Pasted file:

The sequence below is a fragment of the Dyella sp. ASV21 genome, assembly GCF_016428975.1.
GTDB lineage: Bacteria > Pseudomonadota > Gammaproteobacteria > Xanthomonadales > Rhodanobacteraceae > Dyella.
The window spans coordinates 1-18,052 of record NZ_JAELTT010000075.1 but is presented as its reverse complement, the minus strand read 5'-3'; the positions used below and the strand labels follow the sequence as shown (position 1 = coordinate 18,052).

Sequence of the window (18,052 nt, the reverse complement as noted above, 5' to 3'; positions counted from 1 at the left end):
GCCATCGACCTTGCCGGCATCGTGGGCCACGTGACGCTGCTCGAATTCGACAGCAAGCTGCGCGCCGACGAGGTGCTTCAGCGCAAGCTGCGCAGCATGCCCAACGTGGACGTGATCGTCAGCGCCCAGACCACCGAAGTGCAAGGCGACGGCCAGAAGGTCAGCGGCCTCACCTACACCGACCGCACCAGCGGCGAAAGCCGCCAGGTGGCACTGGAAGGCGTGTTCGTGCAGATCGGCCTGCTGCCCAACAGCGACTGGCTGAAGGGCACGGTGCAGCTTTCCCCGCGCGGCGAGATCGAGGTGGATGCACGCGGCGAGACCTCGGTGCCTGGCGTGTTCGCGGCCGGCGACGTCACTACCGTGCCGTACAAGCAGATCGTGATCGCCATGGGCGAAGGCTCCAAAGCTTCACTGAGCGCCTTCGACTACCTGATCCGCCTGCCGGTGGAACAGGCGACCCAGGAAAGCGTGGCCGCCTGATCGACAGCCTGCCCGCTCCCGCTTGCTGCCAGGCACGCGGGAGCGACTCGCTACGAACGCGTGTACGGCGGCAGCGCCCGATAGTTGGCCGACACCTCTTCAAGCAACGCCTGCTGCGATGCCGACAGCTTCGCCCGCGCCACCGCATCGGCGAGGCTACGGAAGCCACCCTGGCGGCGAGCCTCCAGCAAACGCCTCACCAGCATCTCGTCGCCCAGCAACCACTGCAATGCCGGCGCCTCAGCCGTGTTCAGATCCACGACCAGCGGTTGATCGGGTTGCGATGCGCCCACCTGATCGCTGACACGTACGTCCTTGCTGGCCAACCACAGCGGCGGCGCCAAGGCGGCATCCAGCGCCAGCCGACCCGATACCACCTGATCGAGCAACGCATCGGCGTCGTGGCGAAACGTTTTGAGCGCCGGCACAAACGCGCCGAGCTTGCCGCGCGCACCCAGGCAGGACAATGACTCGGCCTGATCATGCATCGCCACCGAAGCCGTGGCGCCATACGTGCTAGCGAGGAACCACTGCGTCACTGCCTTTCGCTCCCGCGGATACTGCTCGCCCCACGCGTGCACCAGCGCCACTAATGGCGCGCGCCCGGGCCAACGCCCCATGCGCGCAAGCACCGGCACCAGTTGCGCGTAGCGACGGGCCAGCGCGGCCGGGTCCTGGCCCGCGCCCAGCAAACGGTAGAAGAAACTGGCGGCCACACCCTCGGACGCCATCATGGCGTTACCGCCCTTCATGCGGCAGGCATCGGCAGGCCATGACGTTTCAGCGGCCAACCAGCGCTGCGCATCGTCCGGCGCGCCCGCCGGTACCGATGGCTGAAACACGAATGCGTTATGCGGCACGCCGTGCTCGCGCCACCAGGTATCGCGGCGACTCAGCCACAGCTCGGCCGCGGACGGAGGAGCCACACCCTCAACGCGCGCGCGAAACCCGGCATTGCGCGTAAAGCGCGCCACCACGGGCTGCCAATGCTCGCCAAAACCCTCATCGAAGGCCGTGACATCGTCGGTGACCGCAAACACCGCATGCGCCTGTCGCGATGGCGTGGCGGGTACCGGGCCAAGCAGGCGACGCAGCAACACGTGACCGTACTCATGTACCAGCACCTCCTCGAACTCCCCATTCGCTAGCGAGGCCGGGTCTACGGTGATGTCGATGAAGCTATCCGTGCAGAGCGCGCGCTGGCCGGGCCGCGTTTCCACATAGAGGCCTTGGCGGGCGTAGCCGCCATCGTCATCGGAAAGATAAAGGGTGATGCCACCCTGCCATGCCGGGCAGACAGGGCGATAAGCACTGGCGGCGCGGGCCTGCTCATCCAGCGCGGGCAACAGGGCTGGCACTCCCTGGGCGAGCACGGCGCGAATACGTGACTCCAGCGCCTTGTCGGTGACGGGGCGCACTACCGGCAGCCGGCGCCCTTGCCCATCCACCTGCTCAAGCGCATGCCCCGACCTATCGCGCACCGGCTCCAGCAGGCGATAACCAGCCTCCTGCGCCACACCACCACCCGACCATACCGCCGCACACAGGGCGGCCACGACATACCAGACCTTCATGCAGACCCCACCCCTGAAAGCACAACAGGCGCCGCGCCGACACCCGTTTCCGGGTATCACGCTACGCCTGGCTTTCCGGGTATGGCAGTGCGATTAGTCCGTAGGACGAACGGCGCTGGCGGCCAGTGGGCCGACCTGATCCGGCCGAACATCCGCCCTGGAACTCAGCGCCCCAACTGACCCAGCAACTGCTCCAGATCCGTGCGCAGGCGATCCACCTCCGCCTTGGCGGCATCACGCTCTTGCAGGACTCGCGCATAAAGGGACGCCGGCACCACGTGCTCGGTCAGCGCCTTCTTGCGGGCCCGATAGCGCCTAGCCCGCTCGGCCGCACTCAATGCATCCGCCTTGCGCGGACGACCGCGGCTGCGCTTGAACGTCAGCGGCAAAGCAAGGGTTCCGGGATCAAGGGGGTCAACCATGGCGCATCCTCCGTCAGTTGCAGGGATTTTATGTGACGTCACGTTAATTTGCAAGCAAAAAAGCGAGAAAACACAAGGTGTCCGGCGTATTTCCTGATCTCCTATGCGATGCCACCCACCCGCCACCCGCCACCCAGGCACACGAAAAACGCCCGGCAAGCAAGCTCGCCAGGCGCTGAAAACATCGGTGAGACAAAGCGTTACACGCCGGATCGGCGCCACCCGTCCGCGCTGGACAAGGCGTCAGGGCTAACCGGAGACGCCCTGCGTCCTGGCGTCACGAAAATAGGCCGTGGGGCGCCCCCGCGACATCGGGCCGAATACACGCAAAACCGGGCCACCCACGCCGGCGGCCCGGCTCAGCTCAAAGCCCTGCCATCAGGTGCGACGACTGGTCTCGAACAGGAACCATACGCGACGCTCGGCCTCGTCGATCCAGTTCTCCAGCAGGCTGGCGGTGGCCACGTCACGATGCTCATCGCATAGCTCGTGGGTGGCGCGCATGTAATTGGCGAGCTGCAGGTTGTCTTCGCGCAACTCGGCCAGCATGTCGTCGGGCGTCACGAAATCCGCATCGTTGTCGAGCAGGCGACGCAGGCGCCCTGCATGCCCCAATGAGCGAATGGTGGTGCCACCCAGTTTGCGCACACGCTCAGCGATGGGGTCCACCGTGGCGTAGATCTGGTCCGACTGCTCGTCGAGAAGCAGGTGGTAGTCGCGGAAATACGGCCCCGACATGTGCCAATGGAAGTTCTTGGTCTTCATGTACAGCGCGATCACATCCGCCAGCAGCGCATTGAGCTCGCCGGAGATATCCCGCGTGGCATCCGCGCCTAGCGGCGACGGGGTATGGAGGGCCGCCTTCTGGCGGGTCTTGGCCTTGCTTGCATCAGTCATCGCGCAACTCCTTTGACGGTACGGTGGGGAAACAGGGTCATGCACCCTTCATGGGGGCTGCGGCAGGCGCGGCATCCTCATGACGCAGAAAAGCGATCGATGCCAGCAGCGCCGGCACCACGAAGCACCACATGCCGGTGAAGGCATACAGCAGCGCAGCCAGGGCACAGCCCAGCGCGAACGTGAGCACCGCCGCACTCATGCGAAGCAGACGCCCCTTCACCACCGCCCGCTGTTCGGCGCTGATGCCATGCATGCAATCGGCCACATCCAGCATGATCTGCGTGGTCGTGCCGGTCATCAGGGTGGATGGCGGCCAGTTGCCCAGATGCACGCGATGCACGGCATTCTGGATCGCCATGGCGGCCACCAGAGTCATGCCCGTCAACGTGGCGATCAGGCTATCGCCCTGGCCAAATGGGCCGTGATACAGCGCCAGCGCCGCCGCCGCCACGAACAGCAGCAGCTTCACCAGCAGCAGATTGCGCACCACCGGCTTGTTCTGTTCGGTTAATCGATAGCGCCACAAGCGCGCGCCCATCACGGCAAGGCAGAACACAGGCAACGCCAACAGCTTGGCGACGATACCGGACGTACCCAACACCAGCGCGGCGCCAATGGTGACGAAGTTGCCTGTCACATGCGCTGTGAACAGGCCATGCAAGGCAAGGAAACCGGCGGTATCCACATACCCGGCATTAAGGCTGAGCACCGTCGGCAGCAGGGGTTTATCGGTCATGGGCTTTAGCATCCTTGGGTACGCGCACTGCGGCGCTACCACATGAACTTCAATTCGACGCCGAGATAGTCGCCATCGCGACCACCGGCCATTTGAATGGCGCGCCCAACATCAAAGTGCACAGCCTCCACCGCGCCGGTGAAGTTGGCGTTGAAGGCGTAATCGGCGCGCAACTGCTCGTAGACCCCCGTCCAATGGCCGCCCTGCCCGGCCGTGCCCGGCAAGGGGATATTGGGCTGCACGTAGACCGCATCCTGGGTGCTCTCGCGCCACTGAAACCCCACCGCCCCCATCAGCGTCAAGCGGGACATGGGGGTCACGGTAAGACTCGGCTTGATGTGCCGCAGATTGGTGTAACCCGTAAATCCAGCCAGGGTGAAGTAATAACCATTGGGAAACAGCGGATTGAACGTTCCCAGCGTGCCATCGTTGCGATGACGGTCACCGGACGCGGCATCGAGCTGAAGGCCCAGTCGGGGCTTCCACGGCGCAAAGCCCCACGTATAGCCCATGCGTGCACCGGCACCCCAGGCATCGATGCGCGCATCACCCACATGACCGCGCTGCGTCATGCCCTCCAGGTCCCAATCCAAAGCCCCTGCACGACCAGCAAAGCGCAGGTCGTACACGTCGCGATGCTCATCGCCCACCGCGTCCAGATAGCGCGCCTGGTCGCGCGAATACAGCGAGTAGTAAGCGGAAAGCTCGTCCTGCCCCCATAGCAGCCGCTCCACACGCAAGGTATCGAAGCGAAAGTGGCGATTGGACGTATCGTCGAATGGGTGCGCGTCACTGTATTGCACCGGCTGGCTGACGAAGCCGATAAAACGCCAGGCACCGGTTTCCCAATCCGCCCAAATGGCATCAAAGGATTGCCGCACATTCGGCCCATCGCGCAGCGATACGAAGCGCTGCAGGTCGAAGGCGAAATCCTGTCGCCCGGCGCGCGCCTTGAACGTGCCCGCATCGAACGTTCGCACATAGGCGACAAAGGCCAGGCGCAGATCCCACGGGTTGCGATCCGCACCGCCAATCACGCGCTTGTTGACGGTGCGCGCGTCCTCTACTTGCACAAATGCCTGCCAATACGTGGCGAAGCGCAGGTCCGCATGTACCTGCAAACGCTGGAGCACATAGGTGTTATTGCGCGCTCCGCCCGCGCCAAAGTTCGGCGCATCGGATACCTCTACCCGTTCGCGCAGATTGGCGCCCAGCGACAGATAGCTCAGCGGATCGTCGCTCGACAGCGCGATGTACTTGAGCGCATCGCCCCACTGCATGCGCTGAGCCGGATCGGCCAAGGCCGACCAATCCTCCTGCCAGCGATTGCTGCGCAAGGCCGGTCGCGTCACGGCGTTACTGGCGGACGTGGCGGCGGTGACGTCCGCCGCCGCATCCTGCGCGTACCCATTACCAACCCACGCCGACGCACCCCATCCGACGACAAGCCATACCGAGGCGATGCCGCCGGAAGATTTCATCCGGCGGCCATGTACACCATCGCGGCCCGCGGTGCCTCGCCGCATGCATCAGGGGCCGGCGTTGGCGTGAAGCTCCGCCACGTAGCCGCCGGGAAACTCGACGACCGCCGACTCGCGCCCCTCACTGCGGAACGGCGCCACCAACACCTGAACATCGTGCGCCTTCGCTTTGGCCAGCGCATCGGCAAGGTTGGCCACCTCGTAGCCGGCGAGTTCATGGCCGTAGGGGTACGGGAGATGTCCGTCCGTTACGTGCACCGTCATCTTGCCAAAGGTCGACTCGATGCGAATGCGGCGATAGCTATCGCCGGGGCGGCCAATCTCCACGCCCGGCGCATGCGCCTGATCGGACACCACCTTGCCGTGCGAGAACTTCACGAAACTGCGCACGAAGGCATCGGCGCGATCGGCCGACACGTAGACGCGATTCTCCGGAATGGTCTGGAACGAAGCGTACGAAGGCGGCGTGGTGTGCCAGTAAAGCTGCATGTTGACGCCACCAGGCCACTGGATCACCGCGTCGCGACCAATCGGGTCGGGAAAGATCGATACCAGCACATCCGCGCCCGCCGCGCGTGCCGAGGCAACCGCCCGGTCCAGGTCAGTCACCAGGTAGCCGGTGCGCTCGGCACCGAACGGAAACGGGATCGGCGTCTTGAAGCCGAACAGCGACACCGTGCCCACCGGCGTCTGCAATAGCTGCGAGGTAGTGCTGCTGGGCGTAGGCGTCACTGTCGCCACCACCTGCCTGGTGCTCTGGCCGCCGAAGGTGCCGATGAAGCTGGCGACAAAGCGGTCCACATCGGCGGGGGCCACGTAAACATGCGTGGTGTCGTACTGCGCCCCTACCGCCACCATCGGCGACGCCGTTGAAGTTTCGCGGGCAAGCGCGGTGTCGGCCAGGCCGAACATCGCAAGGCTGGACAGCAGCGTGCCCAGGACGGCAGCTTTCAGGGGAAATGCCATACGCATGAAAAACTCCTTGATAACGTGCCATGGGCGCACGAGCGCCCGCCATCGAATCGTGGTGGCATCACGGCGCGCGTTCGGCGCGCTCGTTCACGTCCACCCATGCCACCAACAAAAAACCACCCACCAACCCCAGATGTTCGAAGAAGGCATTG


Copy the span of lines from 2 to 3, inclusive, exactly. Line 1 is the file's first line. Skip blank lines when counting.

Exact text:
GTDB lineage: Bacteria > Pseudomonadota > Gammaproteobacteria > Xanthomonadales > Rhodanobacteraceae > Dyella.
The window spans coordinates 1-18,052 of record NZ_JAELTT010000075.1 but is presented as its reverse complement, the minus strand read 5'-3'; the positions used below and the strand labels follow the sequence as shown (position 1 = coordinate 18,052).